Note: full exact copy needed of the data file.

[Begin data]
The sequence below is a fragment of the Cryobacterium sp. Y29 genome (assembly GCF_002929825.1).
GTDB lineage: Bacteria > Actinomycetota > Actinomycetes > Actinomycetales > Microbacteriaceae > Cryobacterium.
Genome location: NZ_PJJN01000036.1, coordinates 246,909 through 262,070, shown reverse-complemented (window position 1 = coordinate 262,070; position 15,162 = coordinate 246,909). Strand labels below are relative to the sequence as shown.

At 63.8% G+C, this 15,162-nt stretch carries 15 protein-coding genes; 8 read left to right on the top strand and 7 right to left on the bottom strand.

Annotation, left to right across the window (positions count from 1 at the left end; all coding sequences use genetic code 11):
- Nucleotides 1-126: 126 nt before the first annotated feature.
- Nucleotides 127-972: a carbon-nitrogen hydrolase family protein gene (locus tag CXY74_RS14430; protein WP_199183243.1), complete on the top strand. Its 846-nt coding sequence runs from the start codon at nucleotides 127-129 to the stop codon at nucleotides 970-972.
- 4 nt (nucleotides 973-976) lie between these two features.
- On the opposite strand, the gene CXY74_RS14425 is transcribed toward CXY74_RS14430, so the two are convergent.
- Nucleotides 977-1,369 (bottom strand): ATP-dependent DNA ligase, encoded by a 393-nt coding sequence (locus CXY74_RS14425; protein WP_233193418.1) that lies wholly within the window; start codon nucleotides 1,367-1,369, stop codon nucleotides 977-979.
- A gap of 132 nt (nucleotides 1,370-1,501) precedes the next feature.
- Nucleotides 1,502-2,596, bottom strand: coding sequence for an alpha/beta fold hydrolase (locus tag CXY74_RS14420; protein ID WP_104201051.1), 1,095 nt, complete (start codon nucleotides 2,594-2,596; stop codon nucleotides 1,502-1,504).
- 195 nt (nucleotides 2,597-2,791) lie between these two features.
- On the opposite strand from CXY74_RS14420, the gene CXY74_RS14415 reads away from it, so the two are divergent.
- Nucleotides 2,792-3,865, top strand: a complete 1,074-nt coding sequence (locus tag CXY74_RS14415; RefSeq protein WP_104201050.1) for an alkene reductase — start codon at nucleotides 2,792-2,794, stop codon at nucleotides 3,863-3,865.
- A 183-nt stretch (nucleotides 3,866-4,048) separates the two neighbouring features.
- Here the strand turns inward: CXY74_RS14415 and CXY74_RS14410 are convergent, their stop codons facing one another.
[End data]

The sequence below is a fragment of the Cryobacterium sp. Y29 genome (assembly GCF_002929825.1).
GTDB lineage: Bacteria > Actinomycetota > Actinomycetes > Actinomycetales > Microbacteriaceae > Cryobacterium.
Genome location: NZ_PJJN01000036.1, coordinates 246,909 through 262,070, shown reverse-complemented (window position 1 = coordinate 262,070; position 15,162 = coordinate 246,909). Strand labels below are relative to the sequence as shown.

At 63.8% G+C, this 15,162-nt stretch carries 15 protein-coding genes; 8 read left to right on the top strand and 7 right to left on the bottom strand.

Annotation, left to right across the window (positions count from 1 at the left end; all coding sequences use genetic code 11):
- Nucleotides 1-126: 126 nt before the first annotated feature.
- Nucleotides 127-972: a carbon-nitrogen hydrolase family protein gene (locus tag CXY74_RS14430; protein WP_199183243.1), complete on the top strand. Its 846-nt coding sequence runs from the start codon at nucleotides 127-129 to the stop codon at nucleotides 970-972.
- 4 nt (nucleotides 973-976) lie between these two features.
- On the opposite strand, the gene CXY74_RS14425 is transcribed toward CXY74_RS14430, so the two are convergent.
- Nucleotides 977-1,369 (bottom strand): ATP-dependent DNA ligase, encoded by a 393-nt coding sequence (locus CXY74_RS14425; protein WP_233193418.1) that lies wholly within the window; start codon nucleotides 1,367-1,369, stop codon nucleotides 977-979.
- A gap of 132 nt (nucleotides 1,370-1,501) precedes the next feature.
- Nucleotides 1,502-2,596, bottom strand: coding sequence for an alpha/beta fold hydrolase (locus tag CXY74_RS14420; protein ID WP_104201051.1), 1,095 nt, complete (start codon nucleotides 2,594-2,596; stop codon nucleotides 1,502-1,504).
- 195 nt (nucleotides 2,597-2,791) lie between these two features.
- On the opposite strand from CXY74_RS14420, the gene CXY74_RS14415 reads away from it, so the two are divergent.
- Nucleotides 2,792-3,865, top strand: a complete 1,074-nt coding sequence (locus tag CXY74_RS14415; RefSeq protein WP_104201050.1) for an alkene reductase — start codon at nucleotides 2,792-2,794, stop codon at nucleotides 3,863-3,865.
- A 183-nt stretch (nucleotides 3,866-4,048) separates the two neighbouring features.
- Here the strand turns inward: CXY74_RS14415 and CXY74_RS14410 are convergent, their stop codons facing one another.